Now, suddenly, here she is, creating one of the great recent performances. It’s a lesson for the critics on the dangers of assessing performance in a movie, a medium in which the actors may be more at the mercy of the other craftsmen than we can easily see. Mazursky tested Clayburgh before, he says, for Blume in Love and Next Stop, Greenwich Village. He always thought she had something. This time he decided to go with his intuition, and he was spectacularly right.
What does the movie say, really say, about women in our society? I don’t think it’s a message picture—I missed the message, anyway. I think it’s supposed to make us feel what this woman in this situation (and therefore many women in many situations) might go through when a “happy” marriage ends and the husband leaves for another woman. The movie is wise to spend enough time at the top establishing the marriage as an apparently happy one; the sex between Clayburgh and Michael Murphy, as her husband, is as easy and familiar as it is occasionally erotic, and what a great touch it was to throw in her impromptu living-room performance in Swan Lake as a coda to orgasm. (A later coda, the ice-skating scene in Rockefeller Plaza, is one of the movie’s few real missteps.)
But then the happiness ends, and Murphy, crying on the sidewalk, blurts out the truth about this affair he’s been having. Mazursky again finds just the right line (about their daughter: “You tell Patti”), although he follows it with an anticlimactic one (“Tell me one thing: Was she a good lay?”). And then Clayburgh has her meditation on kings and queens and faces living without a husband.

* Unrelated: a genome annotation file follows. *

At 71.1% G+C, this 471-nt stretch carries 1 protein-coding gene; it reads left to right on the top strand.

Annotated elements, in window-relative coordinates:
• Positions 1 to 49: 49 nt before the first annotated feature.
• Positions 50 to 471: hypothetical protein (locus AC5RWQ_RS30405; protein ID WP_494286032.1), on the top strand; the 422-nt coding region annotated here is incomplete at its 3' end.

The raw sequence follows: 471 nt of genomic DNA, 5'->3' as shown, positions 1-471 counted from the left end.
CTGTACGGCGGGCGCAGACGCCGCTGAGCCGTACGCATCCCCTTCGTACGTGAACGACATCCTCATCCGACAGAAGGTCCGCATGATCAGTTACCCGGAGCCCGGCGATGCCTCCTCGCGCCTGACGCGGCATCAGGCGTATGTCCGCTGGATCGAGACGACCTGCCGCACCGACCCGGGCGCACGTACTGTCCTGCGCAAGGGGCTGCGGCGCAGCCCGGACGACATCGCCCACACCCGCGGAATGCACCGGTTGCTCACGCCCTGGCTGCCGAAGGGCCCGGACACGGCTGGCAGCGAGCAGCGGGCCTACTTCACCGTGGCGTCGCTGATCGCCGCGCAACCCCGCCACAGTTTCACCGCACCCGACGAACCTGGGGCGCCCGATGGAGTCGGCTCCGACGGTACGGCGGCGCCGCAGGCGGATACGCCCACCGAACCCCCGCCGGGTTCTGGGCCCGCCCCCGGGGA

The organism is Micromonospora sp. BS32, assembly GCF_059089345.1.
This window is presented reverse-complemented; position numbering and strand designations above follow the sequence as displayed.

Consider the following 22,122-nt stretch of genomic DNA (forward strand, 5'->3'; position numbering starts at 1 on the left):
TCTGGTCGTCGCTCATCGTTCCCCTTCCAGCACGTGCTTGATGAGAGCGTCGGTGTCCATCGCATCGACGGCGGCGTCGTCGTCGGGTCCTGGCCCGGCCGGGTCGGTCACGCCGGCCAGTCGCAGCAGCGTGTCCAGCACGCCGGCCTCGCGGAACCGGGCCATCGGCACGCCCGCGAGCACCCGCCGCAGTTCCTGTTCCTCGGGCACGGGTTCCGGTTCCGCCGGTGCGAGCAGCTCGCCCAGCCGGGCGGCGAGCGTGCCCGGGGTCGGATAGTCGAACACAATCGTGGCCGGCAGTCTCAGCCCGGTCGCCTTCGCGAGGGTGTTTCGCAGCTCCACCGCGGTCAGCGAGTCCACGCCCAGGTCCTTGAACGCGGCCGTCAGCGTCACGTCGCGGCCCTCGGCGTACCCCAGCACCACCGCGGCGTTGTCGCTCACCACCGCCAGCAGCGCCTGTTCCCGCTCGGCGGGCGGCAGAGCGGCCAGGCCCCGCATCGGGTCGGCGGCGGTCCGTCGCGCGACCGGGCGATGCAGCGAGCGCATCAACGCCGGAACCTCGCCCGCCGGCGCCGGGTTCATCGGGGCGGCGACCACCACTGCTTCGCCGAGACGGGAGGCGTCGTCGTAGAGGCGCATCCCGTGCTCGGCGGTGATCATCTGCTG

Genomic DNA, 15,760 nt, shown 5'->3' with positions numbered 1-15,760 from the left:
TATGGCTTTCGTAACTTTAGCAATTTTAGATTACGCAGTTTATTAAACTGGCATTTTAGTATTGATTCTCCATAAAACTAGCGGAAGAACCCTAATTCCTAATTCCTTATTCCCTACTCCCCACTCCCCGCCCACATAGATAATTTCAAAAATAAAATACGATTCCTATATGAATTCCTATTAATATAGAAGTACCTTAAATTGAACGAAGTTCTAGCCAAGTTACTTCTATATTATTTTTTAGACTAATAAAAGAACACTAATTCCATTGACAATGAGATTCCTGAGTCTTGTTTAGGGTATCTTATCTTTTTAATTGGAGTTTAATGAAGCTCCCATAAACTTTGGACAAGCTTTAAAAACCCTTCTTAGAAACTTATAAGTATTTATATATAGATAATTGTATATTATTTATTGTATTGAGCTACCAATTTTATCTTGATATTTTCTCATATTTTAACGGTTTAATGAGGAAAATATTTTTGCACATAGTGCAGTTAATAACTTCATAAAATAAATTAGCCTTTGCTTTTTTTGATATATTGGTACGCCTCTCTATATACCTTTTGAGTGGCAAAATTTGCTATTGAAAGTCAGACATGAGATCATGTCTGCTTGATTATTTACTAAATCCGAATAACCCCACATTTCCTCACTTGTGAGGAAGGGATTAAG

The three close girlfriends are pretty obviously intended by Mazursky to represent a spectrum of possible reaction to the spectre of being suddenly “unmarried” in their thirties. He lines them up in the bar scene, left to right on a diagonal sloping downward toward the strong axis just right of center, and has them argue their cases. On the extreme left, there’s the most negative friend (“Hire a good lawyer and sue the son of a bitch for everything he’s worth”). Next, at neutral center-screen, is Clayburgh. On the strong axis is the friend who thinks things can be worked out. To the right of her, in a slightly weaker screen position, is the friend who thinks the husband was kinduva nice guy.
Her possible reactions: Which should she choose? The scenes with the woman psychiatrist again walk a thin line between the truth of transparent sincerity and Mazursky’s ability to be very shyly satirical. Who, having had anything to do with shrinks, can fail to smile at “I think for right now you should come twice a week, but then after a while once a week, because it’s what happens to you out there, not in here, that’s important”—while the General Electric clock measures out 55 minutes in the psychiatrist’s direct sight line?